United States v. Gilmore

PETITIONER: United States
RESPONDENT: Don Gilmore et ux.
LOCATION: United States Court of Claims

DOCKET NO.: 21
DECIDED BY: Warren Court (1962-1965)
LOWER COURT:

CITATION: 372 US 39 (1963)
GRANTED: Oct 09, 1961
ARGUED: Mar 27, 1962 / Mar 28, 1962
REARGUED: Dec 05, 1962 / Dec 06, 1962
DECIDED: Feb 18, 1963

ADVOCATES:
Eli Freed - argued and reargued for the respondents
Wayne G. Barnett - argued and reargued for the United States

Facts of the case

Don Gilmore was the primary owner and managing officer of three different franchises of General Motors in California. In 1955, Don Gilmore and his wife, Dixie Gilmore, divorced. The trial court determined that the divorce was absolute without alimony for Dixie, which meant that Don successfully protected his assets from Dixie's claims that his assets were community property. Don's legal expenses totaled about $40,000 for the taxable years of 1953 and 1954. The Internal Revenue Code allows deductions from gross income for "ordinary and necessary expenses incurred during the taxable year for the conservation of property held for the production of income."

Gilmore sued in the Court of Claims to recover alleged overpayment of income taxes related to the legal expenses incurred during the divorce. The Court of Claims held that the legal expenses were attributable to Gilmore's successful resistance of his wife's claims to certain assets and were therefore deductible for federal income tax purposes. However, the Commissioner of Internal Revenue found that these expenditures were personal or family expenses and therefore not deductible. The U.S. Supreme Court granted certiorari to address the question in the administration of the tax laws.

Question

Does the origin and character of a claim control the basic test of whether the expense was "business" or "personal" and therefore whether it is deductible?

Media for United States v. Gilmore

Audio Transcription for Oral Argument - March 28, 1962 in United States v. Gilmore
Audio Transcription for Oral Reargument - December 06, 1962 in United States v. Gilmore
Audio Transcription for Oral Reargument - December 05, 1962 in United States v. Gilmore

Audio Transcription for Oral Argument - March 27, 1962 in United States v. Gilmore

Earl Warren:

Number 255, United States versus Don Gilmore et al.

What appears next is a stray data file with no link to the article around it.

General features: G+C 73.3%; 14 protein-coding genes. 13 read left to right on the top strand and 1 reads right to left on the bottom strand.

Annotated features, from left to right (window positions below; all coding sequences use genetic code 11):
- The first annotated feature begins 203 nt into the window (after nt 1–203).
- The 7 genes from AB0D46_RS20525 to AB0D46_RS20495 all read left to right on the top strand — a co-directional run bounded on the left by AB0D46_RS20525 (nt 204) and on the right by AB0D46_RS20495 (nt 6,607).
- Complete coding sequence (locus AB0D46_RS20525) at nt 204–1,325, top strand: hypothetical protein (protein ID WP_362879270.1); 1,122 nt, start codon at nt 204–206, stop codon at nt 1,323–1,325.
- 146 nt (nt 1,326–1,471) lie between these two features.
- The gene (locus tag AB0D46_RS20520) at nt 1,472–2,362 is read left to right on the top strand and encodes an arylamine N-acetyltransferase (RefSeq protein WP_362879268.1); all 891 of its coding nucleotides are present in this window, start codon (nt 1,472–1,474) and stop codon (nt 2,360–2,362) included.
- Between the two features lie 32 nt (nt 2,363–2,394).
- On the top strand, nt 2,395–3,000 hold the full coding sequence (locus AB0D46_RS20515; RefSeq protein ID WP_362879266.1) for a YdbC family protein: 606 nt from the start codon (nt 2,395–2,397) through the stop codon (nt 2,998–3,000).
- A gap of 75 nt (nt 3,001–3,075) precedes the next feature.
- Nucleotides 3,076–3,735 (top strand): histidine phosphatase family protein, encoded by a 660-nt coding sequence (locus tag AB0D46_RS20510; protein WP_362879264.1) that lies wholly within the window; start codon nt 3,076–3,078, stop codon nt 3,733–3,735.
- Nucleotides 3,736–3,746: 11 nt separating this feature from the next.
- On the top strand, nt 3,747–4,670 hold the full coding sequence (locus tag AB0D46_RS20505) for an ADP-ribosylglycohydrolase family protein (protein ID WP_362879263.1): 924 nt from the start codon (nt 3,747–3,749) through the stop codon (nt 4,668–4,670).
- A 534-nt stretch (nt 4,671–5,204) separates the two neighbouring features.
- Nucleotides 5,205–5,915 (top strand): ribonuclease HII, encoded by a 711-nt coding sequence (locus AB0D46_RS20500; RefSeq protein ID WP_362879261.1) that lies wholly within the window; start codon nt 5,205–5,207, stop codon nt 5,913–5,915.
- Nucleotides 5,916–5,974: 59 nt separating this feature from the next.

Mr. Barnett.

Wayne G. Barnett:

Mr. Chief Justice, and may it please the Court.

This case and the Patrick case that follow it are income tax cases.

They -- they involve the deductibility by husband of the expenses of resisting or compromising a wife's claims against him for property in a divorce proceeding.

In both cases, deductions were allowed by the lower courts under Section 23 (a) of the 1939 Code and the corresponding provisions of the 1954 Code.

Those provisions allow a deduction for the ordinary and necessary expenses paid or incurred in carrying on a trade or business or for the production or collection of income or for the management, conservation or maintenance of property held for the production of income.

The ground for allowing the deductions --

Potter Stewart:

You're addressing yourself now to Gilmore case?

Wayne G. Barnett:

Yes, the Gilmore case, right.

Potter Stewart:

You filed a brief (Voice Overlap)

Wayne G. Barnett:

I -- I'm -- my introduction is to --

Potter Stewart:

(Voice Overlap) the Gilmore case.

Wayne G. Barnett:

Yes, yes, rate the two together.

Potter Stewart:

Right.

Wayne G. Barnett:

The ground for allowing the deductions was that, unless the wife's claim was defeated and the husband was required to pay what the wife sought, he would have to dispose of his income producing property in order to be able to pay her.

Now, our position is that the characterization of an expense, of resisting a claim depends upon the nature and source of the claim asserted and not upon the consequences of having to satisfy it if a judgment -- an adverse judgment should be entered.

That is if the claim arises out of the business transaction, the cost of that depend in it is deductible even though the judgment, if granted, will expend itself on personal assets, just your home or life insurance policies.

On the other hand, if the claim asserted, arises out of the personal transaction, the cost is not deductible.

It's a personal expense even though the judgment might expend itself on business assets.

You said that there could be no deduction in respect to the attorney's fees in connection with the divorce proceeding.

Wayne G. Barnett:

That is correct.

Across the board --

Wayne G. Barnett:

That's right, that's right.

(Inaudible)

Wayne G. Barnett:

Well, absent -- something that I can't foresee, but I -- I am prepared to say, no expenses in a divorce proceeding.

This case, the Gilmore case, is here on certiorari to the Court of Claims.

It involves a divorce proceeding in the Courts of California.

The -- Mr. Gilmore and Dixie Gilmore were married in 1946.

In 1952, after six years of marriage, Mrs. Gilmore filed a suit for divorce and Mr. Gilmore counterclaimed for divorce.